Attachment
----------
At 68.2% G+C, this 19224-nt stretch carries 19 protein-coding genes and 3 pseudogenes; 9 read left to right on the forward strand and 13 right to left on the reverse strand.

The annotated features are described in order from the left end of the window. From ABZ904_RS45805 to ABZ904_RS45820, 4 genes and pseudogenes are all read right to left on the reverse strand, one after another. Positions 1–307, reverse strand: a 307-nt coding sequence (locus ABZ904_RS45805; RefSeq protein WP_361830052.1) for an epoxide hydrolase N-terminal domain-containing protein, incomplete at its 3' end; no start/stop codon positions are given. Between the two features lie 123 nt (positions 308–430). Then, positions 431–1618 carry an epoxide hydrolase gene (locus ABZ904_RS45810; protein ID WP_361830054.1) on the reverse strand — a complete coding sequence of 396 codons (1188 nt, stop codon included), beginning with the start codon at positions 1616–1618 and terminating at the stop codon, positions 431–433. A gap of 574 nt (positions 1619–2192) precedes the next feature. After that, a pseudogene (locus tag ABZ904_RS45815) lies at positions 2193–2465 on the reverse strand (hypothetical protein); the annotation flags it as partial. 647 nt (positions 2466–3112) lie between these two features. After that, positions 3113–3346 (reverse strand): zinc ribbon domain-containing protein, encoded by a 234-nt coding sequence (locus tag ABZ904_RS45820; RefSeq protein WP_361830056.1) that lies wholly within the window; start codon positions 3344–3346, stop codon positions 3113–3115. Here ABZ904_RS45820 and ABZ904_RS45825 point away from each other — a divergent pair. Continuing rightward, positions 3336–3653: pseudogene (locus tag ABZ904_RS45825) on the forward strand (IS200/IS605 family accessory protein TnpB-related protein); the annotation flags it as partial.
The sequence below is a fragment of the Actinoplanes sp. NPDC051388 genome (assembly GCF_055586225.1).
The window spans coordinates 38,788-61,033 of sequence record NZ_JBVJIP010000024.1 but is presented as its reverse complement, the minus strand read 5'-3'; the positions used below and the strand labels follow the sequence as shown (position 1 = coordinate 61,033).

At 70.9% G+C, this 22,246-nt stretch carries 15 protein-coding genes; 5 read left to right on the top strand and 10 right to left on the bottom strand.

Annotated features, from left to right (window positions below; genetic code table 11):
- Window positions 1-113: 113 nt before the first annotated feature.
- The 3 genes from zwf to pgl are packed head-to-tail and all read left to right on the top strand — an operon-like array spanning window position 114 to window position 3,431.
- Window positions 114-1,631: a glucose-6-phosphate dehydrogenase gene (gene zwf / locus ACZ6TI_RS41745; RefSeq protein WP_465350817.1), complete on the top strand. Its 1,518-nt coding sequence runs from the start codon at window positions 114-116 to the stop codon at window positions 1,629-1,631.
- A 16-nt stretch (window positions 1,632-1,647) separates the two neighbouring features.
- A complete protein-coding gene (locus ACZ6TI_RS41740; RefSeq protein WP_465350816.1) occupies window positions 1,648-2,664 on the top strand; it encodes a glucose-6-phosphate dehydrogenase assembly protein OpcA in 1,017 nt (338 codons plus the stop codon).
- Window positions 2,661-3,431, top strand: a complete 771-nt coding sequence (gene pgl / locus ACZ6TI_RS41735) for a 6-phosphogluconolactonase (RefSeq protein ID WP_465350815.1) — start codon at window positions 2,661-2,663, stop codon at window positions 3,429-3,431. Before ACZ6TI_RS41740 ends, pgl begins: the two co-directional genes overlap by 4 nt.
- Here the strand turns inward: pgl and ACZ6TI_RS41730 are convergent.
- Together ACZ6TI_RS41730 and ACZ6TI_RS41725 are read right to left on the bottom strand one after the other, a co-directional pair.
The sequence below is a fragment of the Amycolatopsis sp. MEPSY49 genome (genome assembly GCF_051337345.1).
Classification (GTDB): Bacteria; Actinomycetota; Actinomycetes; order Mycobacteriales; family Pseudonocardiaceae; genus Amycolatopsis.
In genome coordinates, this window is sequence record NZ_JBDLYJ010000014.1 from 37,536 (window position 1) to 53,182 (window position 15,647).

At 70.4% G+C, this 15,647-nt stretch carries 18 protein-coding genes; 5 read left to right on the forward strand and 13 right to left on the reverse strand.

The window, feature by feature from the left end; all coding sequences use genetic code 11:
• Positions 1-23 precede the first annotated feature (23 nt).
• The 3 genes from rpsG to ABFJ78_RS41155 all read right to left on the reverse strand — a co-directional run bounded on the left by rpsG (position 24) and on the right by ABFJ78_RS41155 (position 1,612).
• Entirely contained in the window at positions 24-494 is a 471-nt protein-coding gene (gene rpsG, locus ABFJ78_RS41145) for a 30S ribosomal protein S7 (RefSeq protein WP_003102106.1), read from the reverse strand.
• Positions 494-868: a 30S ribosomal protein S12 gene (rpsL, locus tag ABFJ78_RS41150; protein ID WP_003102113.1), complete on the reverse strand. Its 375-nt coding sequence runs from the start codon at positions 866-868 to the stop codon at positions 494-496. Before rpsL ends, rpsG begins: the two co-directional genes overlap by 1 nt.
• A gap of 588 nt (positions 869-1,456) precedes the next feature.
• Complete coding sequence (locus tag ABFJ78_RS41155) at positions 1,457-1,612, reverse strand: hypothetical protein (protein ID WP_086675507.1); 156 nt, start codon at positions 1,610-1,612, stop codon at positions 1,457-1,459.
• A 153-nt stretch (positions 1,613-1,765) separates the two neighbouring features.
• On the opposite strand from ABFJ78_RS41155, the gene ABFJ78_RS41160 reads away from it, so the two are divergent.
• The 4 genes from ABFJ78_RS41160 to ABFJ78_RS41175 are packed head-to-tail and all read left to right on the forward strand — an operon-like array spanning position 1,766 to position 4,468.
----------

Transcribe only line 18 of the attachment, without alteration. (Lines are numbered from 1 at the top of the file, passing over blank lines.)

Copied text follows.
At 70.4% G+C, this 15,647-nt stretch carries 18 protein-coding genes; 5 read left to right on the forward strand and 13 right to left on the reverse strand.